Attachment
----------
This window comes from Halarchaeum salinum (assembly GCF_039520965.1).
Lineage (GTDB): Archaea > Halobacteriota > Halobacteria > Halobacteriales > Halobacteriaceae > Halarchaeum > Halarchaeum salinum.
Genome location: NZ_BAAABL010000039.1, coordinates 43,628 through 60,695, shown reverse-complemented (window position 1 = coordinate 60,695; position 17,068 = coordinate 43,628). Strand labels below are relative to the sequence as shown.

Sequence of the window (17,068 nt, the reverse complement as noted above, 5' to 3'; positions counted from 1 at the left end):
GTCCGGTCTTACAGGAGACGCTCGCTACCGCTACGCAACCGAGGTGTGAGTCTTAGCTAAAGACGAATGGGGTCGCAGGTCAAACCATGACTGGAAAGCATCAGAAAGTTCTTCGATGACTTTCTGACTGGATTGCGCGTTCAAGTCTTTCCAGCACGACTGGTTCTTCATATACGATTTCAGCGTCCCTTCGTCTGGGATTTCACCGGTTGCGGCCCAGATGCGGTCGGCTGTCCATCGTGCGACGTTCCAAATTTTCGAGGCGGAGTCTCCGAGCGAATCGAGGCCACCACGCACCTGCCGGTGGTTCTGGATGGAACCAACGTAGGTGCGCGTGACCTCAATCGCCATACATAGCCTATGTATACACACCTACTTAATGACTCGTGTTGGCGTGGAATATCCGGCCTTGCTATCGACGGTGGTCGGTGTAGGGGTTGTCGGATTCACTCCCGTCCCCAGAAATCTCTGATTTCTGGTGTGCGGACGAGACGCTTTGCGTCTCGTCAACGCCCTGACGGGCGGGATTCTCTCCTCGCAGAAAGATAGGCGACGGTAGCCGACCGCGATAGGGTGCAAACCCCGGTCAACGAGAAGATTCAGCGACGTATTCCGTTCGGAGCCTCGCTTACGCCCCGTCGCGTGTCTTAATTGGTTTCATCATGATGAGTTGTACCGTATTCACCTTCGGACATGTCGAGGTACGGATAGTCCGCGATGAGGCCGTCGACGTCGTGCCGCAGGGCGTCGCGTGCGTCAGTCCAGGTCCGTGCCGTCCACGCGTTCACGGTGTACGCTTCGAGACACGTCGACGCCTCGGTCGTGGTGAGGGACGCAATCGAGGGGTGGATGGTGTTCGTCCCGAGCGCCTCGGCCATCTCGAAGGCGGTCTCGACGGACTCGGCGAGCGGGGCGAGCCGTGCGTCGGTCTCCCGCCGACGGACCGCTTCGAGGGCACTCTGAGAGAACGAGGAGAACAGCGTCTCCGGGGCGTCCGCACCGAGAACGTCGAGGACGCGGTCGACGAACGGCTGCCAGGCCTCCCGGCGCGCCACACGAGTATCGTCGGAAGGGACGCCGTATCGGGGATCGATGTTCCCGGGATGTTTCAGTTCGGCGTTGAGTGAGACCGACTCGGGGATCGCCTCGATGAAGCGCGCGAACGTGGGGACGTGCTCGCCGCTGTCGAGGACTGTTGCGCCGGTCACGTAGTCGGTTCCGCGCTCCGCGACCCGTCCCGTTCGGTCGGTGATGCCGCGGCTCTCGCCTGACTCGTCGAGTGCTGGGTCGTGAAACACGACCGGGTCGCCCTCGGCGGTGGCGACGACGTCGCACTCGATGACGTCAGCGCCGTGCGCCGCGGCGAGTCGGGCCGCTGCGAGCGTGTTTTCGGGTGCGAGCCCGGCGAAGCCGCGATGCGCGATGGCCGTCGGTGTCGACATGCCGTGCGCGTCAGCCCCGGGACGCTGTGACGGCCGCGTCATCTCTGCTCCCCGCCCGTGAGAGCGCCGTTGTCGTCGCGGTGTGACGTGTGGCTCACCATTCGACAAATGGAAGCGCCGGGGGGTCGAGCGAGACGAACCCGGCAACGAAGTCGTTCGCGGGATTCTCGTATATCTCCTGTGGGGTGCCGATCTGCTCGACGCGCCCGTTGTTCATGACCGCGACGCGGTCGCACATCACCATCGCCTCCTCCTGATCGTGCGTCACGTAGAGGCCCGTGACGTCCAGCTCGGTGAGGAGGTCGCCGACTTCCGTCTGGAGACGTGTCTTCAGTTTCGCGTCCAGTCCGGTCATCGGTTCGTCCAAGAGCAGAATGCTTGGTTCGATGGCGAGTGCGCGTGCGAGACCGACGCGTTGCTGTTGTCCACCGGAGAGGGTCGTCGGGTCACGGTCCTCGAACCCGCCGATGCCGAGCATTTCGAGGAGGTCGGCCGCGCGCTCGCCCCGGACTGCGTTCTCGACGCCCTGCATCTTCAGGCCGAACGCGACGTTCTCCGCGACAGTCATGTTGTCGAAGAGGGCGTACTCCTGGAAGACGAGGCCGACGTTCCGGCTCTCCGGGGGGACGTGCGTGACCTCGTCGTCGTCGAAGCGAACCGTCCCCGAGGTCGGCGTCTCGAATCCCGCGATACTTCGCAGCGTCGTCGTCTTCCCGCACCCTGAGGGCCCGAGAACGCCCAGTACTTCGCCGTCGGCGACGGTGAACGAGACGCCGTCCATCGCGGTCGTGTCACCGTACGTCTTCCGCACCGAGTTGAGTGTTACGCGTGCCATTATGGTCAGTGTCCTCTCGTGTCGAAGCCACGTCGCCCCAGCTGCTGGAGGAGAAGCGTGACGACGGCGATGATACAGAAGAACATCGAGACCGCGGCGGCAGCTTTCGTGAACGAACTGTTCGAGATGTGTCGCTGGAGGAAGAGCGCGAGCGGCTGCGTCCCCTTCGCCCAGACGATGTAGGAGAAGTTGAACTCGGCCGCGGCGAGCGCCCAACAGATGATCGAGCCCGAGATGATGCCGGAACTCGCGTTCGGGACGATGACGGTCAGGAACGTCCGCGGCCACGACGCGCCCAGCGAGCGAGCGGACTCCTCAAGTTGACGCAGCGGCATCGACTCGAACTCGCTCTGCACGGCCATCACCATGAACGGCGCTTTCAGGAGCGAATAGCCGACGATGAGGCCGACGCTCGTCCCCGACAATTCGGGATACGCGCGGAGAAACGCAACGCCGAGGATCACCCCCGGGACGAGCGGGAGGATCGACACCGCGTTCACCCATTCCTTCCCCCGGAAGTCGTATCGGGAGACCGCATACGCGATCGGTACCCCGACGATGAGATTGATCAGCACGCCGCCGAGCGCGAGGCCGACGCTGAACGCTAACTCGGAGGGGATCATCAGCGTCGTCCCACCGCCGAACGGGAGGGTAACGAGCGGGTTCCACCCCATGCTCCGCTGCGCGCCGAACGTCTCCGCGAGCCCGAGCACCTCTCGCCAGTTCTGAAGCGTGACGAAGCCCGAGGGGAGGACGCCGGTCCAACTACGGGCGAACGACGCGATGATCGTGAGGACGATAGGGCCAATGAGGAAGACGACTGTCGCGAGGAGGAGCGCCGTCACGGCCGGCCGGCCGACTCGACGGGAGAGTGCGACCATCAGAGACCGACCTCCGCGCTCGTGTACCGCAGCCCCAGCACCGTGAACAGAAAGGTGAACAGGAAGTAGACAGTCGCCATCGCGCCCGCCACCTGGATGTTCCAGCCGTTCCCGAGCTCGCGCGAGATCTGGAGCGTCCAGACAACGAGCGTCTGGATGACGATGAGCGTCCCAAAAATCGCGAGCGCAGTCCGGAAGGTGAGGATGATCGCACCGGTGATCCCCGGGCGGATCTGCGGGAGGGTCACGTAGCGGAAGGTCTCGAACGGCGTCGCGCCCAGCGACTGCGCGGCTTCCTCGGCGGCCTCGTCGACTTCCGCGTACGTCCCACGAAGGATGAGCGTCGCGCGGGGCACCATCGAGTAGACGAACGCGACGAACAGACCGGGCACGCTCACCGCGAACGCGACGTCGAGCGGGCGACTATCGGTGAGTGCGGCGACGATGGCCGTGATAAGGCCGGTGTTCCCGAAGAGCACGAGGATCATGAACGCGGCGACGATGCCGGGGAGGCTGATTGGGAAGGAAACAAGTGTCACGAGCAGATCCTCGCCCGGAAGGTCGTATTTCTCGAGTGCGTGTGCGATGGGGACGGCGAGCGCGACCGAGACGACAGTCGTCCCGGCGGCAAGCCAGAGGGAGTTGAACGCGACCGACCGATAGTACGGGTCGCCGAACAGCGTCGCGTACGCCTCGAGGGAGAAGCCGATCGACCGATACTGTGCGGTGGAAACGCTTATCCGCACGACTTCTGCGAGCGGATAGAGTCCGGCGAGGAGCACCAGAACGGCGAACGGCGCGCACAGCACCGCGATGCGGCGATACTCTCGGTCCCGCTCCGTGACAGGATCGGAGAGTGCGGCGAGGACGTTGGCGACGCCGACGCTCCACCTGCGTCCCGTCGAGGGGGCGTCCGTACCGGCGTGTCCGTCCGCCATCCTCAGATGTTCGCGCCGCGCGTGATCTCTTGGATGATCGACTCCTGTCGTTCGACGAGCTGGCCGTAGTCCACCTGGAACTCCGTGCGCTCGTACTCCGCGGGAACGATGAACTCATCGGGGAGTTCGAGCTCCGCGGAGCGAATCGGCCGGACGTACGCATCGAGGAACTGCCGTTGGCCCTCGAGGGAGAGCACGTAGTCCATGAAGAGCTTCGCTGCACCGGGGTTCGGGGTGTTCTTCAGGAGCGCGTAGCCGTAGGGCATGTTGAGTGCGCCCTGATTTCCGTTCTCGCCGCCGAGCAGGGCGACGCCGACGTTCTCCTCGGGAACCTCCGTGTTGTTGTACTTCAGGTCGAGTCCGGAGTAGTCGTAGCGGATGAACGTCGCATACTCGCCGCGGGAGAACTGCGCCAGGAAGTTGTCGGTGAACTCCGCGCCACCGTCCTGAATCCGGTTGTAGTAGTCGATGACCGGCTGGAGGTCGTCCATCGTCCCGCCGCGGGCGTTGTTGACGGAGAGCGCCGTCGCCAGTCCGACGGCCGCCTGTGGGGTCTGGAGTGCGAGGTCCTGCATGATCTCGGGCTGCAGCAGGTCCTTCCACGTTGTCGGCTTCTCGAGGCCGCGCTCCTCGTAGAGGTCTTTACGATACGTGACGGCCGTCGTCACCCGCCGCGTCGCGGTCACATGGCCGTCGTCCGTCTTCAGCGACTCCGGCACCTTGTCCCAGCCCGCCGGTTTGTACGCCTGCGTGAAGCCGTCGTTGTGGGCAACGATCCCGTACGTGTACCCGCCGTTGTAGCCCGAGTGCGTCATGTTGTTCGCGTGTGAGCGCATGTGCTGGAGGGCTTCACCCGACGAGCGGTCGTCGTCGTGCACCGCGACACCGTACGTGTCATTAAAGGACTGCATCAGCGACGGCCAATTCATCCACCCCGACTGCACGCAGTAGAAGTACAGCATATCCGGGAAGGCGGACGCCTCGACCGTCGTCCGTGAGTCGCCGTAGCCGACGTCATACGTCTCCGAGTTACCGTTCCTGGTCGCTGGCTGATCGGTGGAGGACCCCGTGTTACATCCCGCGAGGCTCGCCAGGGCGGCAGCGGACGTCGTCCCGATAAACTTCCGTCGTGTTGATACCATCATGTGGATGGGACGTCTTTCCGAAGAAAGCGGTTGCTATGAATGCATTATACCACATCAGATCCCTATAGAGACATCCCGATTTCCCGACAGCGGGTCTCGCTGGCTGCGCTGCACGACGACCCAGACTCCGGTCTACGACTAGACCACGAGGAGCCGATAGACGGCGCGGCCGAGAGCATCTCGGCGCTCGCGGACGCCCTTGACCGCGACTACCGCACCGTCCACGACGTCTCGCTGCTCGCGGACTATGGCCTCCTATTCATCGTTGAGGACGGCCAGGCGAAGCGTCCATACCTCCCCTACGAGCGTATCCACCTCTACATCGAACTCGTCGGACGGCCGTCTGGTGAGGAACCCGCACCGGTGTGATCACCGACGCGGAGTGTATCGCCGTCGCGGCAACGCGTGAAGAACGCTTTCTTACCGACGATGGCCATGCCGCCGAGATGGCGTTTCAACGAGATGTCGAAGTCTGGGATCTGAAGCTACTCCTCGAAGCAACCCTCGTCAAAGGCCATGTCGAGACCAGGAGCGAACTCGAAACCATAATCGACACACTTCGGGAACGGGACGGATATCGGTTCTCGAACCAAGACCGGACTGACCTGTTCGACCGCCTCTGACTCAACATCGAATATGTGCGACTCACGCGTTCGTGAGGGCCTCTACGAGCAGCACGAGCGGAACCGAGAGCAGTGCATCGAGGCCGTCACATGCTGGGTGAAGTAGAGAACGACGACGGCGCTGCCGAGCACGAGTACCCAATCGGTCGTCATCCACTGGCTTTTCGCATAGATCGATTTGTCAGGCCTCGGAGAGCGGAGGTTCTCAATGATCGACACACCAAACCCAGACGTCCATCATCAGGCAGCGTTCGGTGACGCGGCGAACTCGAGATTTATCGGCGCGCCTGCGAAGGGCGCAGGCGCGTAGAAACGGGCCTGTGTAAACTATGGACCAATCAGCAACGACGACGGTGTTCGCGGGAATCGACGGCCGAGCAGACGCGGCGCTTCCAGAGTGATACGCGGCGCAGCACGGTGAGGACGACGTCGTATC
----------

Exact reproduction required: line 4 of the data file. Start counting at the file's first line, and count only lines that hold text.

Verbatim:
Sequence of the window (17,068 nt, the reverse complement as noted above, 5' to 3'; positions counted from 1 at the left end):